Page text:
A Catholic man, a well-known personality, became a Born-again Christian and married a Baptist woman without securing the required dispensation from the Catholic authorities. After a few years, they break up and get a civil annulment from a Philippine court. Now he wishes to remarry in the Catholic Church with a Catholic woman. Can he do it?
The Canon Law on Mixed Marriages and the so-called Disparity of Cult
There are two phenomena regulated by Canon Law which oftentimes are confused: mixed marriages and disparity of cult.
A mixed marriage is one contracted between two baptized persons, one of whom was baptized in the Catholic Church or received into it, and another who is a member of a Church or ecclesial community which is not in full communion with the Catholic Church. According to c.1124 of the Code of Canon Law, such a marriage cannot be celebrated without the express permission of the competent authority. Canon Law further stipulates that such permission can be granted by the Local Ordinary if there is a just and reasonable cause, but only if the following requirements (called cautions) are met: (1) the Catholic party declares that he/she is prepared to remove dangers of falling away from the faith and makes a sincere promise to do all in his/her power to have all the children baptized and brought up in the Catholic Church; (2) the other party is informed at an appropriate time of these promises which the Catholic party has to make, so that it is clear that the other party is truly aware of the promise and obligation of the Catholic party; (3) both parties are instructed on the essential ends and properties of marriage, which are not to be excluded by either party (c.1125).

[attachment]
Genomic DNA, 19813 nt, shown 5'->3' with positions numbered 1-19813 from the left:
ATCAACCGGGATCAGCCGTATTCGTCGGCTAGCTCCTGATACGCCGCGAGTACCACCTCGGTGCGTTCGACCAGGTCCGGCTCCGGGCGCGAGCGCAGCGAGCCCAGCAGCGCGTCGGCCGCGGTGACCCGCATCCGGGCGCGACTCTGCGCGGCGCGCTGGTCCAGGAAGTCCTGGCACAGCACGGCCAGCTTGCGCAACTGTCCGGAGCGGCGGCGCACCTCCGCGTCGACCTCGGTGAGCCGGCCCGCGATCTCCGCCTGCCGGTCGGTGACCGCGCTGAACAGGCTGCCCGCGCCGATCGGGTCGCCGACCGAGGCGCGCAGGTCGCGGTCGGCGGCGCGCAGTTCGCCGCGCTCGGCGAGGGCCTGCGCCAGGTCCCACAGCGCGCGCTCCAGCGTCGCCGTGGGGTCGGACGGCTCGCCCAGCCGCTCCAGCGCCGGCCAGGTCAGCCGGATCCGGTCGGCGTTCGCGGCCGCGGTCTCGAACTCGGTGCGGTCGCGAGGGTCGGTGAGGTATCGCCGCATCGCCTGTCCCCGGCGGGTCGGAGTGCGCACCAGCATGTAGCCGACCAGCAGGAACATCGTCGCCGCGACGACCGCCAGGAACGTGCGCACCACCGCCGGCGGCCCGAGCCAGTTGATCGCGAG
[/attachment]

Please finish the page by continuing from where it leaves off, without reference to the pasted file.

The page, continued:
Can.1126 further establishes that the conference of bishops is to establish the way in which these declarations and promises, which are always required, are to be made, what proof of them there should be the external forum and how they are to be brought to the attention of the non-Catholic party. In practice, many dioceses in the Philippines now require the non-Catholic party to sign a simple document to this effect.
Failure to follow these norms by itself does not invalidate the canonical marriage thus contracted, but it renders it illicit─i.e., if done with full knowledge and consent, it would be gravely sinful for all involved (starting with the witnessing priest of course who should know better).
Quite a different matter is the so-called impediment of disparity of cult established by c.1086, which stipulates:
§1. Marriages between two persons, one of whom is baptized in the Catholic Church or has been received into it and the other of whom is non-baptized, is invalid.
§2. This impediment is not to be dispensed unless the conditions mentioned in cc.1125 and 1126 [i.e., the cautions for mixed marriages] are fulfilled.
In other words, whereas in the case of an unauthorized mixed marriage is only illicit but valid, the presence of the impediment of disparity of cult─unless lawfully dispensed─renders the marriage invalid from the start.